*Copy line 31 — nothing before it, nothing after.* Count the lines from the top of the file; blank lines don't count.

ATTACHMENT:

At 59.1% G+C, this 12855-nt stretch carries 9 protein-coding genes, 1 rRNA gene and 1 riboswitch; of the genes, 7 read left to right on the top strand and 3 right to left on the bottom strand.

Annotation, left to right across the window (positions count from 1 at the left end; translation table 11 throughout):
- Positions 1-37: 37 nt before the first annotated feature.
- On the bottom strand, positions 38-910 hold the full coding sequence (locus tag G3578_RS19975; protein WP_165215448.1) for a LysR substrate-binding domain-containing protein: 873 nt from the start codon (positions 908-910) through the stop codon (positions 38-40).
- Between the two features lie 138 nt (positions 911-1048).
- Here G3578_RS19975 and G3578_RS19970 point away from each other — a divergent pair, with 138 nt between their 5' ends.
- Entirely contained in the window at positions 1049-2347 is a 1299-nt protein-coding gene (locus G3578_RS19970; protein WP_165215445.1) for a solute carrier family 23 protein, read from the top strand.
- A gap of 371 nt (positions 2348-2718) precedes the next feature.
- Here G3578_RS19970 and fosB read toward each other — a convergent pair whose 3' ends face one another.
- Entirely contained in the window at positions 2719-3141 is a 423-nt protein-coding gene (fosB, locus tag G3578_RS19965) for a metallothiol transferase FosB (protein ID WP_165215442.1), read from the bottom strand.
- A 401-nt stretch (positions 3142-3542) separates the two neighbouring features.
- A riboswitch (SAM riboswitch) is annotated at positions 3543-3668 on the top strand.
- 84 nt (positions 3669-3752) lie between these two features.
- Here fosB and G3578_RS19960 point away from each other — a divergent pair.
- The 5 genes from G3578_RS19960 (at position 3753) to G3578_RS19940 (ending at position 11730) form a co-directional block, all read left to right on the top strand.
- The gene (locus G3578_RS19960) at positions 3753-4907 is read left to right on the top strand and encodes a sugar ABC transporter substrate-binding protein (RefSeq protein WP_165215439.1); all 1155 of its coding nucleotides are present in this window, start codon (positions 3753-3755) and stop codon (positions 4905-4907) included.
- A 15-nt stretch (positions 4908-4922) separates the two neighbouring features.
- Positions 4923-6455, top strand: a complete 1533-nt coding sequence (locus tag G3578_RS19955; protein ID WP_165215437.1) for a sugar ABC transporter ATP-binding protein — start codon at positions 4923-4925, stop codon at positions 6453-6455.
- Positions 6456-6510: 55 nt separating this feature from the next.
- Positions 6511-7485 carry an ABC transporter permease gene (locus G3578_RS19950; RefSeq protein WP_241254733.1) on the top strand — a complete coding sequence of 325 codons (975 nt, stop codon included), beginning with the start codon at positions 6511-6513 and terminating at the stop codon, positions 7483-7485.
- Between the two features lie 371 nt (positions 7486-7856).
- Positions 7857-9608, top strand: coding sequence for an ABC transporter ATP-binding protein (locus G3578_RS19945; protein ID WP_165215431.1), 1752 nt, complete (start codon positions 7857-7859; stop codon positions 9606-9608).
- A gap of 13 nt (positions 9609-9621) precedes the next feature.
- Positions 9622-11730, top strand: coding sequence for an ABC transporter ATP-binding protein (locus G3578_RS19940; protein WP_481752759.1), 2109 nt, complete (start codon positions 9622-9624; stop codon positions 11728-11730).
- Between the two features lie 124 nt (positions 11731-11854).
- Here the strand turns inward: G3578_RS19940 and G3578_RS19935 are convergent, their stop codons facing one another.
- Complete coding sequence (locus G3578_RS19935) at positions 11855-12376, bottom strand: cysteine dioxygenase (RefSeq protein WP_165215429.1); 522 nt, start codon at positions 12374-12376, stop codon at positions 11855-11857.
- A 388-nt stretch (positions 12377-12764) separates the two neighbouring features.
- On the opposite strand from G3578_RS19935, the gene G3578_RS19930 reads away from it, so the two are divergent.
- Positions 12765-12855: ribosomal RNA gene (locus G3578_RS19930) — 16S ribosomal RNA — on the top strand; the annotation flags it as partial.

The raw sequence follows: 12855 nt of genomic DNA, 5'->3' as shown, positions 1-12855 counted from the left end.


The raw sequence follows: 12855 nt of genomic DNA, 5'->3' as shown, positions 1-12855 counted from the left end.